BY TATENDA CHITAGU
THOUSANDS of potential voters, who are squatters or of no fixed abode without proof of residence are being disenfranchised as they cannot register to vote, an electoral advocacy and democracy think tank has noted.
Elections Resource Centre (ERC) programmes manager Solomon Bobosibunu said thousands of people, including vendors, did not have national identity cards and, therefore, could not register to vote.
Bobosibunu said this while addressing delegates at the launch of the enhanced informal sector voter mobilisation and advocacy initiative campaign in Masvingo on Monday.
The campaign was organised by the Vendors Initiative for Social and Economic Transformation (Viset).
“The voter registration process should not be restrictive to those without proof of residence,” Bobosibunu said.
“The Zimbabwe Electoral Commission (Zec) officers at registration centres should commission whoever would have come to register without proof of residence, or allow lawyers to commission such people so that registration is not cumbersome, otherwise some voters would be deprived of their constitutional rights.
“Most youths and vendors do not have proof of residence. There are quite a significant number of voters shut out. Registration should be open to every Zimbabwean. We are also engaging lawyers to commission such people, but we hope Zec officers should do that as well to those of no fixed aboard,” he said, adding that at the moment, the number of registered voters remained low, partly due to COVID-19 lockdown movement restrictions and the fact that voter registration centres are centralised.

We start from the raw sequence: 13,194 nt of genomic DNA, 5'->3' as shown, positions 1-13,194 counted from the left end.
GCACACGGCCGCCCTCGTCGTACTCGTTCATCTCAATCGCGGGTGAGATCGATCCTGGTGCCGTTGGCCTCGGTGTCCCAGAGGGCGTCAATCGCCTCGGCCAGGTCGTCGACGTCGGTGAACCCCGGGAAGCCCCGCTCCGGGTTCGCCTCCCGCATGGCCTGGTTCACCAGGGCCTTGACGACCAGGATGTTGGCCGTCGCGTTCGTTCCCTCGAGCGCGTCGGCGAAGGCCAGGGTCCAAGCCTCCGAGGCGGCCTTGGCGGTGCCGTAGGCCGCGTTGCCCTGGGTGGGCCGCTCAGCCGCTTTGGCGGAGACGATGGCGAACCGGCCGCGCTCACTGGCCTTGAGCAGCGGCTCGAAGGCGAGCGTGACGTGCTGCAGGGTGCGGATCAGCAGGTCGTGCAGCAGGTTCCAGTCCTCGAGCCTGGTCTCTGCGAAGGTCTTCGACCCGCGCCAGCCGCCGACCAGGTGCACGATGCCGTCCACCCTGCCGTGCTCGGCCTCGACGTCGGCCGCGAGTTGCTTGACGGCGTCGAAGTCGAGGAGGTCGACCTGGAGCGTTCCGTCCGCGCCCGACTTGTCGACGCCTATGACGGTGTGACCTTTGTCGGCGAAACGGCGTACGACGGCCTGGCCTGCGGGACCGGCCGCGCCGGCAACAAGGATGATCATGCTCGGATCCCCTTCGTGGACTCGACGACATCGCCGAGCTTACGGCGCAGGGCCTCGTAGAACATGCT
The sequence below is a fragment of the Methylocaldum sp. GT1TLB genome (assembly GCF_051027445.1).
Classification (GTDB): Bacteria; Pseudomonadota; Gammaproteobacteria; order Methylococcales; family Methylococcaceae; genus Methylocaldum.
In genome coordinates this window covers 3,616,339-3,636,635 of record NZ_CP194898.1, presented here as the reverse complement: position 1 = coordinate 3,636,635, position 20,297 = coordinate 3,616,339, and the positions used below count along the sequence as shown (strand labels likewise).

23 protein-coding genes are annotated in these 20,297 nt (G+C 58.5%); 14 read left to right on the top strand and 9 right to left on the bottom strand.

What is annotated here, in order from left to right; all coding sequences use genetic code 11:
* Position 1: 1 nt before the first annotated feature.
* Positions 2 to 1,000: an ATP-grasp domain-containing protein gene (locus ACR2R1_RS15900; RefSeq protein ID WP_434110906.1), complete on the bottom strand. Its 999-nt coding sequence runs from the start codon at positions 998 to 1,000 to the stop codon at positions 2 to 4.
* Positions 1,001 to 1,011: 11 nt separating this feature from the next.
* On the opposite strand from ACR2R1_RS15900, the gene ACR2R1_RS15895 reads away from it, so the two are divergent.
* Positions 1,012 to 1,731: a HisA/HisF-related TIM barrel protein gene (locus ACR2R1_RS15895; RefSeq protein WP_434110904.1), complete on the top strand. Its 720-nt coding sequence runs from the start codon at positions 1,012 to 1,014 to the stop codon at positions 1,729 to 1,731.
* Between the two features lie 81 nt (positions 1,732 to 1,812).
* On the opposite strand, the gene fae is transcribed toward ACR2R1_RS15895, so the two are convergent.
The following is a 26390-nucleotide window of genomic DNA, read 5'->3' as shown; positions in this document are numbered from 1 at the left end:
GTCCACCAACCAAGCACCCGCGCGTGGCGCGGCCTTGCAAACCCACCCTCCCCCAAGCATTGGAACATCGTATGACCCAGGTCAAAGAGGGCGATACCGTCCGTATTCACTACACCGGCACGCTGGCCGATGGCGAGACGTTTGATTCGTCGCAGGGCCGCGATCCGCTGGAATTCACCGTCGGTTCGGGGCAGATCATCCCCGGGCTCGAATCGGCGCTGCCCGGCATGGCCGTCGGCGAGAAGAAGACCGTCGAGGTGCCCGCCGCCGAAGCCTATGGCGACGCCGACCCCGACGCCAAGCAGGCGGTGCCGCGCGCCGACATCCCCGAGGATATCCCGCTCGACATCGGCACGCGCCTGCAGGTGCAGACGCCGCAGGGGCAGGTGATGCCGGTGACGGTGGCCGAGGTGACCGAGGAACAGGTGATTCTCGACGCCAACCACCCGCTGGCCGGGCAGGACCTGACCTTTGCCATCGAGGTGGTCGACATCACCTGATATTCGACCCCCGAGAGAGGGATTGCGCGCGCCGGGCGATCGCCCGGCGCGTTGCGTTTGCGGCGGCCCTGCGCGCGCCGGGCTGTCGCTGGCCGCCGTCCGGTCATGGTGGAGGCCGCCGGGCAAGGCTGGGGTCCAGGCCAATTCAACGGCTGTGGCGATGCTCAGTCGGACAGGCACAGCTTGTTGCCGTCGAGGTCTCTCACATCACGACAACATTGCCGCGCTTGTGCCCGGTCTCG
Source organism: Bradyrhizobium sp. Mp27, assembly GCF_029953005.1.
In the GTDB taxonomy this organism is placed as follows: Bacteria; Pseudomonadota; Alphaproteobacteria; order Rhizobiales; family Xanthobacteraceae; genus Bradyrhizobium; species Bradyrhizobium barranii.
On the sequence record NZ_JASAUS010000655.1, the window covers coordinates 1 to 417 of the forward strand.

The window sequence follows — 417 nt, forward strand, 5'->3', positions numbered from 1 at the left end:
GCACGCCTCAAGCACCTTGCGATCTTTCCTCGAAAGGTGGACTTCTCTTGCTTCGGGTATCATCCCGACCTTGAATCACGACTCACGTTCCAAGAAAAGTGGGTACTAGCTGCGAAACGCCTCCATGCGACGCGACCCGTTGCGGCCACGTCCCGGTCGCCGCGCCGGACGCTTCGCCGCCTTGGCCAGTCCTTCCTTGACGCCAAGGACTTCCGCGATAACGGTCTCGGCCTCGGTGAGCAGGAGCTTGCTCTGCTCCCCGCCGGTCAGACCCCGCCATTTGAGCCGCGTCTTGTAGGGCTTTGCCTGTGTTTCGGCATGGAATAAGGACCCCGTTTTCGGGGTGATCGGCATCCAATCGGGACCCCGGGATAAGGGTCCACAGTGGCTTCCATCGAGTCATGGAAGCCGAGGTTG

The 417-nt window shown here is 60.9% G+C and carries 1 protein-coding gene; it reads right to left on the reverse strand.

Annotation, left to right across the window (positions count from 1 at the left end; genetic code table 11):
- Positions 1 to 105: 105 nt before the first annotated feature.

“People are travelling long distances of up to 50km out of Masvingo city. They need bus fare to come and register. For those who manage to come, spend a long time at the registration venue, yet some people are vendors or have a busy work schedule,” he
Viset executive director Samuel Wadzai said: “We want to locate the vendors in the electoral processes. We have realised most vendors do not participate in the electoral processes as they do not have proof of residence. It is their constitutional right to participate in electoral processes. We are working with other organisations to facilitate our members to get the documentation for them to register to vote.”
He said Viset would offer shuttle services to vendors intending to vote throughout the country.
According to the 2018 voters roll, only 44,3% of youths were registered to vote, yet they constitute over 66% of the population.